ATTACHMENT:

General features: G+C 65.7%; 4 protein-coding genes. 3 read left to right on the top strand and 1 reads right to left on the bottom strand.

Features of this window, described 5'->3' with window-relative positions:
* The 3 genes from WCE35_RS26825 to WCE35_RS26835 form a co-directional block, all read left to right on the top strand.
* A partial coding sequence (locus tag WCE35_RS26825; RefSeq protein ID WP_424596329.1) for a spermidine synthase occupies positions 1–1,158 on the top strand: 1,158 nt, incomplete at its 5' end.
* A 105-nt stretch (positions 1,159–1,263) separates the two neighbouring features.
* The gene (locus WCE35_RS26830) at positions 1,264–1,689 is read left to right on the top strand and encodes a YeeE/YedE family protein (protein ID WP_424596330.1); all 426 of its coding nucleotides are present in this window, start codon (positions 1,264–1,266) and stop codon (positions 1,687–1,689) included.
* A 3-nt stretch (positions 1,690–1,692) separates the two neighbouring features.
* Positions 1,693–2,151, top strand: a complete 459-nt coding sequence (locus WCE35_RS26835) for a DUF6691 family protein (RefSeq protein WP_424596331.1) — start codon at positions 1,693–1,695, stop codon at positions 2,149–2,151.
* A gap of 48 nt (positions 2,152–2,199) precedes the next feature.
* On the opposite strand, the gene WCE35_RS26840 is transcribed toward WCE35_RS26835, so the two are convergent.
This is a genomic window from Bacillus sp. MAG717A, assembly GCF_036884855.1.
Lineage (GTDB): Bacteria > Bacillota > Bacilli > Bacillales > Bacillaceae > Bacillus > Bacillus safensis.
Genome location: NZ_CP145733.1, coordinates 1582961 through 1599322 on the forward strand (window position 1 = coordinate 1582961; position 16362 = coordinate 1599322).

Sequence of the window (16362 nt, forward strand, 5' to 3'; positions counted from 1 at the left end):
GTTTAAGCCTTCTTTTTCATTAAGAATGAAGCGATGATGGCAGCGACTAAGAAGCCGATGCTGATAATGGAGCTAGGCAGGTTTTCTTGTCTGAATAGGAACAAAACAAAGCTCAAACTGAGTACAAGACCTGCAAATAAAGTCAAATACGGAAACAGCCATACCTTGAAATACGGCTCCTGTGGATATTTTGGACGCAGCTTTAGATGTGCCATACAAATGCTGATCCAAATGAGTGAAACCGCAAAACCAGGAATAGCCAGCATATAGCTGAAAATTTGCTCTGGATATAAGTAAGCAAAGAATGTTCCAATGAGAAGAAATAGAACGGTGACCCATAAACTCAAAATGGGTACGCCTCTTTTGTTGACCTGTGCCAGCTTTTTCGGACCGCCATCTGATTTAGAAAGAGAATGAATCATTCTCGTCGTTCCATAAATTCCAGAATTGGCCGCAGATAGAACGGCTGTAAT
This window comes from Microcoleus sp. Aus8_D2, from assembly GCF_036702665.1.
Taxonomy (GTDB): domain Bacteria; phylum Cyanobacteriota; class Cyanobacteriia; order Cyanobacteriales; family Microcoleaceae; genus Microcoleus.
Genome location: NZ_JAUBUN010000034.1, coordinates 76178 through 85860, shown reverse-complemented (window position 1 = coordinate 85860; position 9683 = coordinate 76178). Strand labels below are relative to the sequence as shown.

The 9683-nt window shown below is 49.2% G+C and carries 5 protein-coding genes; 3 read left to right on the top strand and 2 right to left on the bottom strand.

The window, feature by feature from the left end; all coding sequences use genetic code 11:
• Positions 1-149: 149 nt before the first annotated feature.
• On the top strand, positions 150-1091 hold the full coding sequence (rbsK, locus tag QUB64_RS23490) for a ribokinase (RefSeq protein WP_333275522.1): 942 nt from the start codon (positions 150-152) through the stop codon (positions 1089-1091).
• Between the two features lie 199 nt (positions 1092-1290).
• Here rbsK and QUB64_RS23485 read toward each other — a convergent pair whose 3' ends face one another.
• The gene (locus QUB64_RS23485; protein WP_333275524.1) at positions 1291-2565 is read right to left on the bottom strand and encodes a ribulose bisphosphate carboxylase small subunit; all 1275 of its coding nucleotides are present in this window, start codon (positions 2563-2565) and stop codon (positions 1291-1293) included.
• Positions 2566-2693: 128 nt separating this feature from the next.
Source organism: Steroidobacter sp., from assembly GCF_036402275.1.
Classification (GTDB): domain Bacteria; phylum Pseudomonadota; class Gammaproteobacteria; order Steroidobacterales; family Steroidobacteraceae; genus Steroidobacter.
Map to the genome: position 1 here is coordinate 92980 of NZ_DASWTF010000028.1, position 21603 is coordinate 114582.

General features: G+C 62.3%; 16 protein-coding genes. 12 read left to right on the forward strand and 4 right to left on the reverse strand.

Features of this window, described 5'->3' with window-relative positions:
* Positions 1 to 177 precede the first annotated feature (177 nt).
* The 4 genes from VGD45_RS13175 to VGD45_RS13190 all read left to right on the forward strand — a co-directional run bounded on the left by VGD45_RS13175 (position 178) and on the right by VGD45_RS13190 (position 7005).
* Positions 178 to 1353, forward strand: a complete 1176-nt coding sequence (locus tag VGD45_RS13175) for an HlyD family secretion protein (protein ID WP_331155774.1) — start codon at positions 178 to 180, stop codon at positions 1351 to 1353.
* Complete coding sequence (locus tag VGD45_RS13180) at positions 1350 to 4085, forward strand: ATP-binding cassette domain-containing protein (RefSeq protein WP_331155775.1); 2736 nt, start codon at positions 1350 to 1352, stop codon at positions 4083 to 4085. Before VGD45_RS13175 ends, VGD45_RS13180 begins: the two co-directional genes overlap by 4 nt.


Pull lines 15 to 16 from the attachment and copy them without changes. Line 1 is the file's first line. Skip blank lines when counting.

GTTTAAGCCTTCTTTTTCATTAAGAATGAAGCGATGATGGCAGCGACTAAGAAGCCGATGCTGATAATGGAGCTAGGCAGGTTTTCTTGTCTGAATAGGAACAAAACAAAGCTCAAACTGAGTACAAGACCTGCAAATAAAGTCAAATACGGAAACAGCCATACCTTGAAATACGGCTCCTGTGGATATTTTGGACGCAGCTTTAGATGTGCCATACAAATGCTGATCCAAATGAGTGAAACCGCAAAACCAGGAATAGCCAGCATATAGCTGAAAATTTGCTCTGGATATAAGTAAGCAAAGAATGTTCCAATGAGAAGAAATAGAACGGTGACCCATAAACTCAAAATGGGTACGCCTCTTTTGTTGACCTGTGCCAGCTTTTTCGGACCGCCATCTGATTTAGAAAGAGAATGAATCATTCTCGTCGTTCCATAAATTCCAGAATTGGCCGCAGATAGAACGGCTGTAAT
This window comes from Microcoleus sp. Aus8_D2, from assembly GCF_036702665.1.